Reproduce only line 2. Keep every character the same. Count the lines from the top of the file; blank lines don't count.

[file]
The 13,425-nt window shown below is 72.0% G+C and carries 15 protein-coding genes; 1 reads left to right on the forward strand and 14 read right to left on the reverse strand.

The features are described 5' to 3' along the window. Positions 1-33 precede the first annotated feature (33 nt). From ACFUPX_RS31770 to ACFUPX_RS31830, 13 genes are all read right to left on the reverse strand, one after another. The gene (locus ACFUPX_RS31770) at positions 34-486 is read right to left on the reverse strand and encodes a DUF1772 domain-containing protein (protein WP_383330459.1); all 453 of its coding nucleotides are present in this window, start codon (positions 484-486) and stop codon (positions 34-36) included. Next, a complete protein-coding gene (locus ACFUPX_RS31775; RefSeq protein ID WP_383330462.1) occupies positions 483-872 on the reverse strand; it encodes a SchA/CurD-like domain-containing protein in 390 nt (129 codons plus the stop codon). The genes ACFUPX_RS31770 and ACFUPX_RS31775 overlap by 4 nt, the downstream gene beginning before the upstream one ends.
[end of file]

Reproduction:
The features are described 5' to 3' along the window. Positions 1-33 precede the first annotated feature (33 nt). From ACFUPX_RS31770 to ACFUPX_RS31830, 13 genes are all read right to left on the reverse strand, one after another. The gene (locus ACFUPX_RS31770) at positions 34-486 is read right to left on the reverse strand and encodes a DUF1772 domain-containing protein (protein WP_383330459.1); all 453 of its coding nucleotides are present in this window, start codon (positions 484-486) and stop codon (positions 34-36) included. Next, a complete protein-coding gene (locus ACFUPX_RS31775; RefSeq protein ID WP_383330462.1) occupies positions 483-872 on the reverse strand; it encodes a SchA/CurD-like domain-containing protein in 390 nt (129 codons plus the stop codon). The genes ACFUPX_RS31770 and ACFUPX_RS31775 overlap by 4 nt, the downstream gene beginning before the upstream one ends.